Date of Publication



Reducing Food Insecurity Amongst Vermont Children

Purpose. In Vermont, one in five children suffers from hunger. Food insecure children are at risk for anemia, low bone density, increased hospitalizations, obesity and other chronic illness. Children living with food insecurity experience higher rates of depression, anxiety, behavioral dysregulation, cognitive delays, and even suicidal ideation. Clinical guidelines endorse screening during routine health maintenance visits. Cross-sectional studies demonstrate that only 15% of health care providers comply. The purpose of this project was to increase rates of food insecurity screening at a local private practice clinic, with the overall goal of reducing the number of food insecure children living in Vermont.

Methods. A pilot quality improvement project using the “Plan, Do, Study, Act (PDSA)” format was implemented at a local, private, family practice medical home. Kurt Lewin’s “Planned Change Theory” was used as a theoretical framework. Posters placed in the waiting room and exam rooms, advertised the screening with the intent of normalizing the screening for caregivers. A screening process was established using the electronic health record (EHR). Hager’s 2-point screening instrument was built into the clinic’s EHR as a screening tool. Food insecurity screening was added to the health maintenance alerts within all pediatric records, so that providers would be alerted to children not yet screened. A referral and patient education tool was built into the EHR so that providers could facilitate fast, appropriate referrals to families with a positive screen. An in-service was held to introduce the purpose and methods of the project to all stakeholders at the clinic. As part of this in-service, providers were instructed on which E&M codes and CPT codes to use in order to accurately document screening, diagnosis and referral. The project started the week following the in-service. After 30 days, the EHR was queried in order to determine how many children presented for routine health supervision visits, how many children were screened and how many positive screens were found. ICD 10 codes z65.9 (problem related to unspecified psychosocial circumstance) and z59.4 (lack of adequate food and safe drinking water) were used. The CPT code 96160 (implementation and interpretation of health risk screening instrument) was also queried. Results were documented in a PDSA format and reported to stakeholders in both PDSA and scorecard format. E-mail reminder was sent to all stakeholders, reminding them to continue screening at health supervision visits.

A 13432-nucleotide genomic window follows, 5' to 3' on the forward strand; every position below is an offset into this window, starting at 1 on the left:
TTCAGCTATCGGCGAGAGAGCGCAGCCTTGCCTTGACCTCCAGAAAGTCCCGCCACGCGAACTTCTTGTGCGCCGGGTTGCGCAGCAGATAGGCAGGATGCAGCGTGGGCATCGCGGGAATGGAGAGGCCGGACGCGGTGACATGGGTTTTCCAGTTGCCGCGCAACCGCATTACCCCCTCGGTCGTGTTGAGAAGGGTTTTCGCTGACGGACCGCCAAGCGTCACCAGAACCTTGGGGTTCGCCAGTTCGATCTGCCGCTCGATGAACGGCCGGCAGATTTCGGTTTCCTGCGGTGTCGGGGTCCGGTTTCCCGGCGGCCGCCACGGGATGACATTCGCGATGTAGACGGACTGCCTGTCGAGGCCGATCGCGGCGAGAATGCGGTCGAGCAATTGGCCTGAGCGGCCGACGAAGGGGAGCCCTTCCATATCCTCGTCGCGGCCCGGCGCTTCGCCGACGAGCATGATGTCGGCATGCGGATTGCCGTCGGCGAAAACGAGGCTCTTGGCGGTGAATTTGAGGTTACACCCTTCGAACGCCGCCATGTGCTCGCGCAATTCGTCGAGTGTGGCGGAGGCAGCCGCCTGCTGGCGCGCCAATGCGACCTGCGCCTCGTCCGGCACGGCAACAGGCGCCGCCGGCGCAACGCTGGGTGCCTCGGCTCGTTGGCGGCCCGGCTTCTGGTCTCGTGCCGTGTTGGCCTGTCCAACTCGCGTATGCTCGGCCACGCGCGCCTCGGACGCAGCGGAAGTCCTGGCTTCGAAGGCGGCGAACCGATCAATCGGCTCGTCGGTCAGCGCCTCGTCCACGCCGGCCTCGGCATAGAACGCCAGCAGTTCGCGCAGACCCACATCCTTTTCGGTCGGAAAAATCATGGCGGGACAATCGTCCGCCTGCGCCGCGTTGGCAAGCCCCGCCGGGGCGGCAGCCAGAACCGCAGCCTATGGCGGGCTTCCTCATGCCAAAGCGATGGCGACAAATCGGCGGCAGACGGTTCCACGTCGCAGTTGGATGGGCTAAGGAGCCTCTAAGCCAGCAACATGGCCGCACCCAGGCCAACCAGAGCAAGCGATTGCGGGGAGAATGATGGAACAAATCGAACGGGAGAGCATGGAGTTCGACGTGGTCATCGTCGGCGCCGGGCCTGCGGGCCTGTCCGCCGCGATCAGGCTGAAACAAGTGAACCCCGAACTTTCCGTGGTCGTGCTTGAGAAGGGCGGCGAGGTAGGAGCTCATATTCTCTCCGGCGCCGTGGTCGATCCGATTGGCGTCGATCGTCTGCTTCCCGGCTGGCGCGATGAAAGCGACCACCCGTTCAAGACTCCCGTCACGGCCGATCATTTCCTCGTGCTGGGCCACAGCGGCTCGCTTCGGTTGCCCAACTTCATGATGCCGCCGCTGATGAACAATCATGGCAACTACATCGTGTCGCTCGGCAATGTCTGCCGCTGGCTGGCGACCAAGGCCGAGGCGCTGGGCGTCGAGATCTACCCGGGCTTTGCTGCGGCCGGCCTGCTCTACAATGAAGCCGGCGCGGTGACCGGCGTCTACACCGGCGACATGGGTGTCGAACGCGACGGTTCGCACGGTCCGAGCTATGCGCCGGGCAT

Results. Twenty-six children presented for routine health supervision visits, 8 were screened. Zero were identified as having food insecurity. Screening rates increased from zero to thirty percent.

Conclusion. Pilot data suggests that a quality improvement project using planned change theory and the EHR, can increase rates of food insecurity screening in a medical home setting.

Keywords. Food insecurity, children, quality improvement project, health supervision visits, “PDSA”.

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